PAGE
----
Brian will have sex with just about any man anywhere. When one member of the group is hospitalized, he wakes from a coma to see Brian entangled with a nearly nude doctor in another of the hospital beds. In the fifth episode, with Justin still following him around loyally, Brian delivers a pretty brutal verbal assault: "I'm not your lover, I'm not your partner, I'm not even your friend. You're not anything to me."

Told by another sexual conquest that he has "a beautiful body," Brian responds, "I know." Brian's a much chillier character in the American version than he was in the British original. One assumes he will mellow somewhat as the episodes continue; if he doesn't, it's going to become awfully monotonous.

One of the biggest surprises in the series is Sharon Gless as Debbie, Michael's "understanding" mother. Gless has put on a bit of weight, but that just tends to make Debbie more lovable, huggable and adorable. Debbie, who works as a waitress and whose brother is also gay, is perfectly content to have a gay son and just hopes he'll meet a nice young man and settle down.

Gless bubbles over with life and love and is a poignant pleasure to watch.

Justin's mother, Jennifer (Sherry Miller), meanwhile, is only now learning that her son, who attends a snobby prep school, is homosexual. It takes some adjusting, especially since Justin arrogantly revels in rebellion and in defying parental authority.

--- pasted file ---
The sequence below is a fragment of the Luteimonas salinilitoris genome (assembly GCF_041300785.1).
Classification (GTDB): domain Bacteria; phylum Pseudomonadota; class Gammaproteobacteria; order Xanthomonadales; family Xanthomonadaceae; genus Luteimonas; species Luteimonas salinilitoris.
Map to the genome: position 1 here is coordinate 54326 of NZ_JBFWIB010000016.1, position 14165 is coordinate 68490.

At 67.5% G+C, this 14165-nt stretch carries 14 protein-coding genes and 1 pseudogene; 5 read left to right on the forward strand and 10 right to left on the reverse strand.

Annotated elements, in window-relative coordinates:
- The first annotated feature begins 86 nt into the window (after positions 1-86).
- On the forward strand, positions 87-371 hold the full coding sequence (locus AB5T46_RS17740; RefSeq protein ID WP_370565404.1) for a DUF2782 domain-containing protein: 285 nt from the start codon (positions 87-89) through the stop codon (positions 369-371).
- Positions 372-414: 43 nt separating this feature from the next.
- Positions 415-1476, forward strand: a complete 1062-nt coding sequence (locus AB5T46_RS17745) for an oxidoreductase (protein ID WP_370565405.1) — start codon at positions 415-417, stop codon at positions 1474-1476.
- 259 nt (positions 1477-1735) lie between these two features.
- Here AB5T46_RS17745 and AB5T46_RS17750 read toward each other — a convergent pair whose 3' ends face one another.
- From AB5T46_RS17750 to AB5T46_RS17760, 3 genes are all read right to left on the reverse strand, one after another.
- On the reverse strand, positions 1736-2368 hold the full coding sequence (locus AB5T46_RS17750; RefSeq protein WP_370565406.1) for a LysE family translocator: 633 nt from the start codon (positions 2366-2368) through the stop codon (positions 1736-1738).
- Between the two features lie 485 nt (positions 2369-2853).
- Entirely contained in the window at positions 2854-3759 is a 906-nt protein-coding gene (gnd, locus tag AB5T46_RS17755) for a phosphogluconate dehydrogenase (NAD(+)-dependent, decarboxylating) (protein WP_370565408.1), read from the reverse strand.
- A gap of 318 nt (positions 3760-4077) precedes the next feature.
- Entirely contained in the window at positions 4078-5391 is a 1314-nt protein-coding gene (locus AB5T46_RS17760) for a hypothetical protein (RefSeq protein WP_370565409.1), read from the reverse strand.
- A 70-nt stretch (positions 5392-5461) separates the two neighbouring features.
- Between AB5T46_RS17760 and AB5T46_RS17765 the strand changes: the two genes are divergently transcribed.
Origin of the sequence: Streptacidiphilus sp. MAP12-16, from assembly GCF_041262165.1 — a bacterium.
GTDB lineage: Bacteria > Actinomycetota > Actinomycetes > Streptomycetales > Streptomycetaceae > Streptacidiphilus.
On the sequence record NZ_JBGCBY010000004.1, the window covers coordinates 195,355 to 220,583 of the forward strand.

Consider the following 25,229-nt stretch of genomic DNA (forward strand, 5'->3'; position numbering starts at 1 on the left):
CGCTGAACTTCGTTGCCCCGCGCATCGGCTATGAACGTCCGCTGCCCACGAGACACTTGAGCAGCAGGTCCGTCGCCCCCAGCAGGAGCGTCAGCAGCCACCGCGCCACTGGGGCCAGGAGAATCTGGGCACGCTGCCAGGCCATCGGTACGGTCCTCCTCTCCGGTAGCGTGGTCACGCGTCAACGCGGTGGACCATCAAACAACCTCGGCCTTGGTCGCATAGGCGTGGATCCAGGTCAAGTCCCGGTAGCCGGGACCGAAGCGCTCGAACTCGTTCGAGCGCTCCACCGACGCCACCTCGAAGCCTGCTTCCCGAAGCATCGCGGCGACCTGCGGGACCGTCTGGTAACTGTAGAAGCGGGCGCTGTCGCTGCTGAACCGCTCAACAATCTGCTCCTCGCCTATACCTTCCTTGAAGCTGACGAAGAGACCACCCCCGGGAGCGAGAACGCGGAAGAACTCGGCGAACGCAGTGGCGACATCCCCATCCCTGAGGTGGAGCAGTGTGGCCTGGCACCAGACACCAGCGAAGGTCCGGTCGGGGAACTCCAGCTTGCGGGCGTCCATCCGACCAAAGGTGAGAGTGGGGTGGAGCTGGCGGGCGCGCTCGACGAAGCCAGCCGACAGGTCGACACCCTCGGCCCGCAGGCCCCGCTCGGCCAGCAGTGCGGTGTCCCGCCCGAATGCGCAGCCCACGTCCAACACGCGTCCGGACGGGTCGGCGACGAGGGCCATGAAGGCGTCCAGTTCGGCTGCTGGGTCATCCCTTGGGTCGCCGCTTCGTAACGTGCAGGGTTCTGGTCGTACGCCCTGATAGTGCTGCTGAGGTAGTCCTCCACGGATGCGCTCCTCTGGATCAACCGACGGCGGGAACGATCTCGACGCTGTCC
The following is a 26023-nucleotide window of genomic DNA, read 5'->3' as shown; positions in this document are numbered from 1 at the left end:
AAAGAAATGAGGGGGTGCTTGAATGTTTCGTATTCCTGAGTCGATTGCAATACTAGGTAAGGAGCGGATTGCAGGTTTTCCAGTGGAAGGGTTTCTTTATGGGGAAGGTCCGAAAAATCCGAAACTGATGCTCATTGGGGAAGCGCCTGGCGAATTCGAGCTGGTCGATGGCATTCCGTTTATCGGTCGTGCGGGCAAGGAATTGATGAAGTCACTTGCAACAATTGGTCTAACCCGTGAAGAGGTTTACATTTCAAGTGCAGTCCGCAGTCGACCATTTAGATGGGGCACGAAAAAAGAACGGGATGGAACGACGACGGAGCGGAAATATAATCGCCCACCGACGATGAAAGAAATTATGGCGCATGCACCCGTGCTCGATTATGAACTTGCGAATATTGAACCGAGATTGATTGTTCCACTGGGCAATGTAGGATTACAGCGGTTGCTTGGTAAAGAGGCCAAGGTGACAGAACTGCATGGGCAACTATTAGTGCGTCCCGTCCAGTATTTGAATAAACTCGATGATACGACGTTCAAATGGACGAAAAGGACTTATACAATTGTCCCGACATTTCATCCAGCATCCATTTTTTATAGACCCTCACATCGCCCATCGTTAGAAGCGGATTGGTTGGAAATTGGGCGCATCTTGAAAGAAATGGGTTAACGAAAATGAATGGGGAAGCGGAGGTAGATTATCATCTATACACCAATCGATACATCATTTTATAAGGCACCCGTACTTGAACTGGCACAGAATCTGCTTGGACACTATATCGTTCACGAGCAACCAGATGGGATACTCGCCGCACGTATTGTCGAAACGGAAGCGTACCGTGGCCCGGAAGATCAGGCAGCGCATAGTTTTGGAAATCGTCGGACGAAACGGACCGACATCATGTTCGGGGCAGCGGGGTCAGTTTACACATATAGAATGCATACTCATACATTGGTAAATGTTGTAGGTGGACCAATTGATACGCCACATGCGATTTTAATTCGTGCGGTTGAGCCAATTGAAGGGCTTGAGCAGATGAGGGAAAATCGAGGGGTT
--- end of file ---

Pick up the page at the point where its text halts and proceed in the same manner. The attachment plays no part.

Some of the humor and references will obviously register more strongly with gay members of the audience than with non-gay, but pretty much everybody should appreciate Ted's bittersweet experience with the "gay date club" that he joins in Episode 6. The club presents itself as an alternative to the body-mad atmosphere of Babylon and the other clubs. Told at Babylon that he has "a really big heart," Ted says acerbically, "Nobody here is interested in the size of that organ."

At the dating club he meets a man with whom he seems to share many interests. They vow to become friends first, lovers later. But when they finally do end up in the same bed, it's a disaster. "I thought you didn't want sex to be everything," the man says. "Yeah," says Ted, "but I'd like it to be something."

Written by Ron Cowen and Daniel Lipman and directed by Russell Mulcahy, "Queer as Folk" stands out on novelty value alone. But it has other values that run much deeper. Mulcahy invests the bar scenes with a dizzying kinetic energy, employing what one might call whiplash pans from boy to boy to boy and often circling characters with his camera.

Whether the drama will remain compelling as the weeks roll by, though, is open to question. Brian does show a little hint of having a conscience in the fifth installment, so maybe his character will grow and not just fester. A touching subplot finds a pretty girl who works with Michael at the drugstore developing a crush on him, leaving Michael torn between being flattered and feeling guilty for not letting the girl know she's barking up the wrong he.

The narrowness of the characters' worldviews threatens to make the series narrow and constricted, too. There is an awful lot of repetition even in the first few episodes. For the most part, though, "Queer as Folk" gets off to a triumphantly provocative start. The least that can be said is that there's nothing else like it anywhere on the air.